Title

The Effects Of Larval Population Density And Social Interactions On Adult Fecundity In Drosophila melanogaster

Date

5-31-2018 1:00 PM

End Time

31-5-2018 3:00 PM

Location

WUC Summit

Session Chair

Jeff Snyder

Session Title

Biology posters

Presentation Type

Poster session

Faculty Sponsor(s)

Kristin Latham-Scott, Michael Baltzley

Abstract

Drosophila melanogaster are a model organism for studying sexual and mating behaviors. Previous research has suggested that raising flies in isolation effects development of olfactory and visual systems. Our experiment set out to see if density and social interactions as larvae had an effect on fecundity in adult flies. To test this, we raised larvae in high densities, medium densities, and in isolation, with none of the groups food-limiting. We then set up nine different pairwise crosses of adults (high density female x high density male, medium density female x high density male, etc.). The mating pair was removed after 5 days and measured for size. The offspring were collected, noting patterns of eclosion, and measured for size. Our preliminary data suggests that females raised in a moderate density environment as larvae may be most fecund. We will continue to run these crosses for a total of 10 replicates of each pairwise cross to gather more data for analysis. This research will contribute to the understanding effects of population density and social interactions in fruit flies.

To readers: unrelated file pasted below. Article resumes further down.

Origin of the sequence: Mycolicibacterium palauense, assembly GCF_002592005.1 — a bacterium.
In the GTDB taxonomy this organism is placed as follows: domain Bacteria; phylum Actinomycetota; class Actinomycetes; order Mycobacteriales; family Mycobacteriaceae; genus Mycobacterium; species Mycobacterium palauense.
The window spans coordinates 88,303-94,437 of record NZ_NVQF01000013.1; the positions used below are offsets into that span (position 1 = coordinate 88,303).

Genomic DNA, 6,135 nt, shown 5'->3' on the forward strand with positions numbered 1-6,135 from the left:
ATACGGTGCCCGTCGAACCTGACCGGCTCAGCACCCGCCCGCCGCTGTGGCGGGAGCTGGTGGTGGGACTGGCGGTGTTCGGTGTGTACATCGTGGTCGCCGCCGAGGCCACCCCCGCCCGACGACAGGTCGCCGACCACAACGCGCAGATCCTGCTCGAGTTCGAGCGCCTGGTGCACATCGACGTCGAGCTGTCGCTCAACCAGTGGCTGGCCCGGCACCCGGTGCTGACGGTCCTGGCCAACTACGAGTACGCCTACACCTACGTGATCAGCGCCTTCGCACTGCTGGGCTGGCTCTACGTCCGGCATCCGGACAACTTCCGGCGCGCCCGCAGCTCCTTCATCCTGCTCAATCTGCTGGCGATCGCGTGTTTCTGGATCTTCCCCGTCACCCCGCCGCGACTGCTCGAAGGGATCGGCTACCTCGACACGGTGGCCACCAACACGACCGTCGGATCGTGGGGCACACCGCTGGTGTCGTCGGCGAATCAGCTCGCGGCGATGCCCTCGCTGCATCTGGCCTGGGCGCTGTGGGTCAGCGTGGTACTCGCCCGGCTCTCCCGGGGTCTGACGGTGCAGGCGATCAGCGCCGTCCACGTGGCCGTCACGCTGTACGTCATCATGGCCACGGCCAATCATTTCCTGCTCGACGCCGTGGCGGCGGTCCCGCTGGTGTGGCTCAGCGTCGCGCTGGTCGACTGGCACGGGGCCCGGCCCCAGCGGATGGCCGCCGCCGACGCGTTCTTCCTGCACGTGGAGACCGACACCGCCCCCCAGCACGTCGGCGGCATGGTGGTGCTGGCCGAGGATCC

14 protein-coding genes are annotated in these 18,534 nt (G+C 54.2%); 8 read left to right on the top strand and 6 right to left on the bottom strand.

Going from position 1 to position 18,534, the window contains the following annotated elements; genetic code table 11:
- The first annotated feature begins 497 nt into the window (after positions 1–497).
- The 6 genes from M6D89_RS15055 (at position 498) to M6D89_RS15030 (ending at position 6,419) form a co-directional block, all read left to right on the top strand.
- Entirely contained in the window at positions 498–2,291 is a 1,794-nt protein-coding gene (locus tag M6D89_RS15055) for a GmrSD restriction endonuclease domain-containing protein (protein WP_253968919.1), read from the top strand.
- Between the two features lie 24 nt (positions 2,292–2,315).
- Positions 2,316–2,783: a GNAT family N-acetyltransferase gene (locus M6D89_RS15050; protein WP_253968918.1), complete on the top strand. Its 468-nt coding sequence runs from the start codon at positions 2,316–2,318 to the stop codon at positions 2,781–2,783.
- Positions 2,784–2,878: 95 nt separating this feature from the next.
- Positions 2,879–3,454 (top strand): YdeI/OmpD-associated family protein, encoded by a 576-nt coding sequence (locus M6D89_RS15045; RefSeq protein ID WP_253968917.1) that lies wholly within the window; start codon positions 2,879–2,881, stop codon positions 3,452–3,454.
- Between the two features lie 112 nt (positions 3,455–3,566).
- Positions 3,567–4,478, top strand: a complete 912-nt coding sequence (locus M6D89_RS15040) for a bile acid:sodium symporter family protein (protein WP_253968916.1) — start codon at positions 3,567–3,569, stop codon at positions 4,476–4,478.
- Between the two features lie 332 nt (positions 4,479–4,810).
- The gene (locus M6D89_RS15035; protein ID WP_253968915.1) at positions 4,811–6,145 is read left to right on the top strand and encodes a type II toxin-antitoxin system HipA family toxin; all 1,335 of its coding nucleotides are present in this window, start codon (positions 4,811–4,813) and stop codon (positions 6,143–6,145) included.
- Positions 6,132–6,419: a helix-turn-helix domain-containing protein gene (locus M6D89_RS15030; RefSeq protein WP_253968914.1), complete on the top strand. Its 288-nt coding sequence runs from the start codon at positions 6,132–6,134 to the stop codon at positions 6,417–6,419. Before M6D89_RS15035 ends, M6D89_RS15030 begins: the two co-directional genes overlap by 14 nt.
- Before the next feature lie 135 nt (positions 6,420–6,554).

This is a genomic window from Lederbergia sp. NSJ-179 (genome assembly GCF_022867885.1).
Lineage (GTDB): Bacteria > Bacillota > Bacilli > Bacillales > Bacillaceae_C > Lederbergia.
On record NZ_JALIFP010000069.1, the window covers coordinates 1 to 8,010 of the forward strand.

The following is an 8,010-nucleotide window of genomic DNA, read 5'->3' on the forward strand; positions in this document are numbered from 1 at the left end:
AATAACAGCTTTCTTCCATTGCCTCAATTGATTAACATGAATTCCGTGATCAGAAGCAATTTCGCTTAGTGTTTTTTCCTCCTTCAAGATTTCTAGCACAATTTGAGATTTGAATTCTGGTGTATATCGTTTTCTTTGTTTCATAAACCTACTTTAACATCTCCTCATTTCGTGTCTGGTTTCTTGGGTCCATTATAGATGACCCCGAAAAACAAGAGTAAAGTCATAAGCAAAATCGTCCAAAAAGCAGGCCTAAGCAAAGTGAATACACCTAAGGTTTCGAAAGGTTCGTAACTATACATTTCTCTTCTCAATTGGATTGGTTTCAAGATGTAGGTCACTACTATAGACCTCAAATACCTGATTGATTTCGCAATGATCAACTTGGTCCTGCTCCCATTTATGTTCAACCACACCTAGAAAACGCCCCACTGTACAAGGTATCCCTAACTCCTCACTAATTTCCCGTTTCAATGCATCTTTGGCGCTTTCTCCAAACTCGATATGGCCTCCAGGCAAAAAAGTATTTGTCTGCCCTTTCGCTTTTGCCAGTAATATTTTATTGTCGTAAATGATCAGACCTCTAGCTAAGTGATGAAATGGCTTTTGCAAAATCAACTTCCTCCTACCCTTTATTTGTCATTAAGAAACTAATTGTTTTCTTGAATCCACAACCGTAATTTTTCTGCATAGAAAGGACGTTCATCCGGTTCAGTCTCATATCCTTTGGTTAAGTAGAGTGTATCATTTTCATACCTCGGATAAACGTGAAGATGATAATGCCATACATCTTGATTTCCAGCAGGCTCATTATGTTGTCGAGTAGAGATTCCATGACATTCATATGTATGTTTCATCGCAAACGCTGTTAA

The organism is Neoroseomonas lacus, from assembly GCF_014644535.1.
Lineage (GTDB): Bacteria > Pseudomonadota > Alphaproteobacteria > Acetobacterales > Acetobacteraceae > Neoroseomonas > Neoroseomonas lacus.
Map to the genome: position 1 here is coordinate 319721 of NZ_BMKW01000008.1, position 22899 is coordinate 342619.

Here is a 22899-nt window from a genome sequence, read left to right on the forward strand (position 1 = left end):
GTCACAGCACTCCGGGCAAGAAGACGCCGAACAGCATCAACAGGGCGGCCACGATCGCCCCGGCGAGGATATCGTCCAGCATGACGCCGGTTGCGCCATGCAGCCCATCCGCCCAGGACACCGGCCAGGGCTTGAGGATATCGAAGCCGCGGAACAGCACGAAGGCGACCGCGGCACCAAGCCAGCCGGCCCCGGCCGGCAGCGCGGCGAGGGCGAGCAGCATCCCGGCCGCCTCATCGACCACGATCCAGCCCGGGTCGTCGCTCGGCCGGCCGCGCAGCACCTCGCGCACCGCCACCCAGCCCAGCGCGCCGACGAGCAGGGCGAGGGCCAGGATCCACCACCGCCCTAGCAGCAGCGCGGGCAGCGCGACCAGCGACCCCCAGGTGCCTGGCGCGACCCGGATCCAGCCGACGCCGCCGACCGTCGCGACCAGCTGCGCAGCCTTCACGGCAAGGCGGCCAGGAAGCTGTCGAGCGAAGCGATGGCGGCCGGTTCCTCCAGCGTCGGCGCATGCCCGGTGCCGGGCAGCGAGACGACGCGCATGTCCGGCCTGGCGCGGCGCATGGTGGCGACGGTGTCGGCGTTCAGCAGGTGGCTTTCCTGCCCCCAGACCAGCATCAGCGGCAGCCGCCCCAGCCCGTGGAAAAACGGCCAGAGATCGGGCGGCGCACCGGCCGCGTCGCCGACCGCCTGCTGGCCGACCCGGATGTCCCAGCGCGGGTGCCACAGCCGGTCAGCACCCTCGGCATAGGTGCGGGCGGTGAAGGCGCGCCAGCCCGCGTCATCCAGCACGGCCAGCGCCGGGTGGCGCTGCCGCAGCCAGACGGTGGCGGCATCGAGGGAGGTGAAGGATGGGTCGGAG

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May 31st, 1:00 PM May 31st, 3:00 PM

The Effects Of Larval Population Density And Social Interactions On Adult Fecundity In Drosophila melanogaster

WUC Summit

Drosophila melanogaster are a model organism for studying sexual and mating behaviors. Previous research has suggested that raising flies in isolation effects development of olfactory and visual systems. Our experiment set out to see if density and social interactions as larvae had an effect on fecundity in adult flies. To test this, we raised larvae in high densities, medium densities, and in isolation, with none of the groups food-limiting. We then set up nine different pairwise crosses of adults (high density female x high density male, medium density female x high density male, etc.). The mating pair was removed after 5 days and measured for size. The offspring were collected, noting patterns of eclosion, and measured for size. Our preliminary data suggests that females raised in a moderate density environment as larvae may be most fecund. We will continue to run these crosses for a total of 10 replicates of each pairwise cross to gather more data for analysis. This research will contribute to the understanding effects of population density and social interactions in fruit flies.